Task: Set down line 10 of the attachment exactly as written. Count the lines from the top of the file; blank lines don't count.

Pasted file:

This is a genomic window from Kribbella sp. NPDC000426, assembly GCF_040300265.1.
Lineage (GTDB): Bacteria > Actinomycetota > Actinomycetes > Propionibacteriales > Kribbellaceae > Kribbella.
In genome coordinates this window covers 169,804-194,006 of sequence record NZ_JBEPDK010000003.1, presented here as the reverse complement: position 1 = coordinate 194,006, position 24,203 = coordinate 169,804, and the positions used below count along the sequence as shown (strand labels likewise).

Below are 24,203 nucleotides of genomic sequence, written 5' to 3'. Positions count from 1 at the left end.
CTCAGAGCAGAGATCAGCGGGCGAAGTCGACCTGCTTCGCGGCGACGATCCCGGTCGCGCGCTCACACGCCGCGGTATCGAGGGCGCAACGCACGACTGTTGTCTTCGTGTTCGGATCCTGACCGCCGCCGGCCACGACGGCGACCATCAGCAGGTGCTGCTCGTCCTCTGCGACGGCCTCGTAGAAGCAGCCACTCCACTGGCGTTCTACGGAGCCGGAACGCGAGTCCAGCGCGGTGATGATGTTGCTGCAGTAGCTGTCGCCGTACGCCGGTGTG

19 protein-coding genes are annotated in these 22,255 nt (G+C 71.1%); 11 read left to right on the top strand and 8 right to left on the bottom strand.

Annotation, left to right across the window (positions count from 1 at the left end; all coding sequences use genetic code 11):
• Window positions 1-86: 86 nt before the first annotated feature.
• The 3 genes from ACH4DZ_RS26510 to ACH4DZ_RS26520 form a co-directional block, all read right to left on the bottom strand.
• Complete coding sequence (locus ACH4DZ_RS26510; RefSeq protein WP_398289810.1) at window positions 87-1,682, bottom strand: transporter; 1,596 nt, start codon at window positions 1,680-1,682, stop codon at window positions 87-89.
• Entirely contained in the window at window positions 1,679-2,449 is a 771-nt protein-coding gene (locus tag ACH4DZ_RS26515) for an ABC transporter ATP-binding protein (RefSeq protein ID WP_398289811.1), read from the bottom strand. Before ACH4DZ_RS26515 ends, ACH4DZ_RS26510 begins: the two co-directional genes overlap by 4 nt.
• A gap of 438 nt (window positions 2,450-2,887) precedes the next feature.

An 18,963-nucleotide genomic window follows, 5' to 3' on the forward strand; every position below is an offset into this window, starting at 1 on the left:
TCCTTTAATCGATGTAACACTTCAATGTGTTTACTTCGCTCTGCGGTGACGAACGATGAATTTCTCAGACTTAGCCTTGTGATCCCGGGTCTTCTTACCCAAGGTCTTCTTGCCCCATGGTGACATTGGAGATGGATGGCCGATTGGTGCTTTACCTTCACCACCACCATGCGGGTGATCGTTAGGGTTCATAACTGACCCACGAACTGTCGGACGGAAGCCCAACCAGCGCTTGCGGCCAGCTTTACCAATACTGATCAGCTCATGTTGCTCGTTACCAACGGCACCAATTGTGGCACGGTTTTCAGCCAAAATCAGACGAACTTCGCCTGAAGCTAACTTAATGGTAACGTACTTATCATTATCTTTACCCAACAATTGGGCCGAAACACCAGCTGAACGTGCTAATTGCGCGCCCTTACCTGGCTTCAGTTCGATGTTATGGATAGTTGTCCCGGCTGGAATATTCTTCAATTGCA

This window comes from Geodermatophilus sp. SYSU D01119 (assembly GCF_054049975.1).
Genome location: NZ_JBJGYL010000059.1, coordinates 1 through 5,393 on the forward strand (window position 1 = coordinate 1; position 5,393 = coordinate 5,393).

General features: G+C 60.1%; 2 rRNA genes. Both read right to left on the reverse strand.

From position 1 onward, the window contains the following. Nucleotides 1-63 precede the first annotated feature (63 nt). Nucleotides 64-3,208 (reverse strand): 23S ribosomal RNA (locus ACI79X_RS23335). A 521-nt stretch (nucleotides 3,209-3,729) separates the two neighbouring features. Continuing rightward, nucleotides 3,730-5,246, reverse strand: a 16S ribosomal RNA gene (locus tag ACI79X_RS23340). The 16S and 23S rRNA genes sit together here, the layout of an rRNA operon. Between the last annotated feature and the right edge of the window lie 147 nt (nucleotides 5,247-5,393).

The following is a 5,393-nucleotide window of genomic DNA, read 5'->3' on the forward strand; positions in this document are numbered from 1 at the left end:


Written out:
• Complete coding sequence (locus ACH4DZ_RS26510; RefSeq protein WP_398289810.1) at window positions 87-1,682, bottom strand: transporter; 1,596 nt, start codon at window positions 1,680-1,682, stop codon at window positions 87-89.